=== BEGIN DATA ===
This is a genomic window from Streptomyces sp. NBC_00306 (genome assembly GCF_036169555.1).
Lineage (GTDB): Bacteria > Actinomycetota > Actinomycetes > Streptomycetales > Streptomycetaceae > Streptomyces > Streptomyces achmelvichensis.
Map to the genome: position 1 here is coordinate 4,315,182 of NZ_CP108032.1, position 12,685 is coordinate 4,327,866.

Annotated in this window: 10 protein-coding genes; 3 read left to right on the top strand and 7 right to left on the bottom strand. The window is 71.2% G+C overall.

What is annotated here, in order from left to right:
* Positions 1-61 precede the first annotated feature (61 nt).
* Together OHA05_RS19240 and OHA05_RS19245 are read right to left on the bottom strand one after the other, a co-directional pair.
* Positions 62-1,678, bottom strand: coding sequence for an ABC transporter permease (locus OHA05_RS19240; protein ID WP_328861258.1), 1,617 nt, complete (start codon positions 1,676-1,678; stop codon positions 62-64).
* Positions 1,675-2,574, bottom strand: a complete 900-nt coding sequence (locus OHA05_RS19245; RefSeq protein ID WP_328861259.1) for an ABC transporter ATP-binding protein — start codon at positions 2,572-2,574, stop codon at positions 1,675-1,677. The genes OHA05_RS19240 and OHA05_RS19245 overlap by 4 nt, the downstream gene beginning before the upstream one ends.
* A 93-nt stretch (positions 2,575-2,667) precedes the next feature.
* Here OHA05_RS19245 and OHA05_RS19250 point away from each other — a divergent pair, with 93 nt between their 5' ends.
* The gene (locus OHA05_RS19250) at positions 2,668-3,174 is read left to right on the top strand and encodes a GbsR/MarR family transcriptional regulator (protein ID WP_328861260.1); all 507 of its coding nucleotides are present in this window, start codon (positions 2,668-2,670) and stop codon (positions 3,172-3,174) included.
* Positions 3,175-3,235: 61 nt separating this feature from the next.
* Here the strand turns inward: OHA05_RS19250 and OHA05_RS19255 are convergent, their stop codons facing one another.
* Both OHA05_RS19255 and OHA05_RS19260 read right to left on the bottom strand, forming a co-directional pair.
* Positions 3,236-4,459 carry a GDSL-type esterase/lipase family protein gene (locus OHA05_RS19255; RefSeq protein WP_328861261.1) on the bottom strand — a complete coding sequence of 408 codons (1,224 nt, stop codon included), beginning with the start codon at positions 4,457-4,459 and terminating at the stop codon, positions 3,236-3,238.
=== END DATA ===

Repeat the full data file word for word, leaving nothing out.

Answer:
This is a genomic window from Streptomyces sp. NBC_00306 (genome assembly GCF_036169555.1).
Lineage (GTDB): Bacteria > Actinomycetota > Actinomycetes > Streptomycetales > Streptomycetaceae > Streptomyces > Streptomyces achmelvichensis.
Map to the genome: position 1 here is coordinate 4,315,182 of NZ_CP108032.1, position 12,685 is coordinate 4,327,866.

Annotated in this window: 10 protein-coding genes; 3 read left to right on the top strand and 7 right to left on the bottom strand. The window is 71.2% G+C overall.

What is annotated here, in order from left to right:
* Positions 1-61 precede the first annotated feature (61 nt).
* Together OHA05_RS19240 and OHA05_RS19245 are read right to left on the bottom strand one after the other, a co-directional pair.
* Positions 62-1,678, bottom strand: coding sequence for an ABC transporter permease (locus OHA05_RS19240; protein ID WP_328861258.1), 1,617 nt, complete (start codon positions 1,676-1,678; stop codon positions 62-64).
* Positions 1,675-2,574, bottom strand: a complete 900-nt coding sequence (locus OHA05_RS19245; RefSeq protein ID WP_328861259.1) for an ABC transporter ATP-binding protein — start codon at positions 2,572-2,574, stop codon at positions 1,675-1,677. The genes OHA05_RS19240 and OHA05_RS19245 overlap by 4 nt, the downstream gene beginning before the upstream one ends.
* A 93-nt stretch (positions 2,575-2,667) precedes the next feature.
* Here OHA05_RS19245 and OHA05_RS19250 point away from each other — a divergent pair, with 93 nt between their 5' ends.
* The gene (locus OHA05_RS19250) at positions 2,668-3,174 is read left to right on the top strand and encodes a GbsR/MarR family transcriptional regulator (protein ID WP_328861260.1); all 507 of its coding nucleotides are present in this window, start codon (positions 2,668-2,670) and stop codon (positions 3,172-3,174) included.
* Positions 3,175-3,235: 61 nt separating this feature from the next.
* Here the strand turns inward: OHA05_RS19250 and OHA05_RS19255 are convergent, their stop codons facing one another.
* Both OHA05_RS19255 and OHA05_RS19260 read right to left on the bottom strand, forming a co-directional pair.
* Positions 3,236-4,459 carry a GDSL-type esterase/lipase family protein gene (locus OHA05_RS19255; RefSeq protein WP_328861261.1) on the bottom strand — a complete coding sequence of 408 codons (1,224 nt, stop codon included), beginning with the start codon at positions 4,457-4,459 and terminating at the stop codon, positions 3,236-3,238.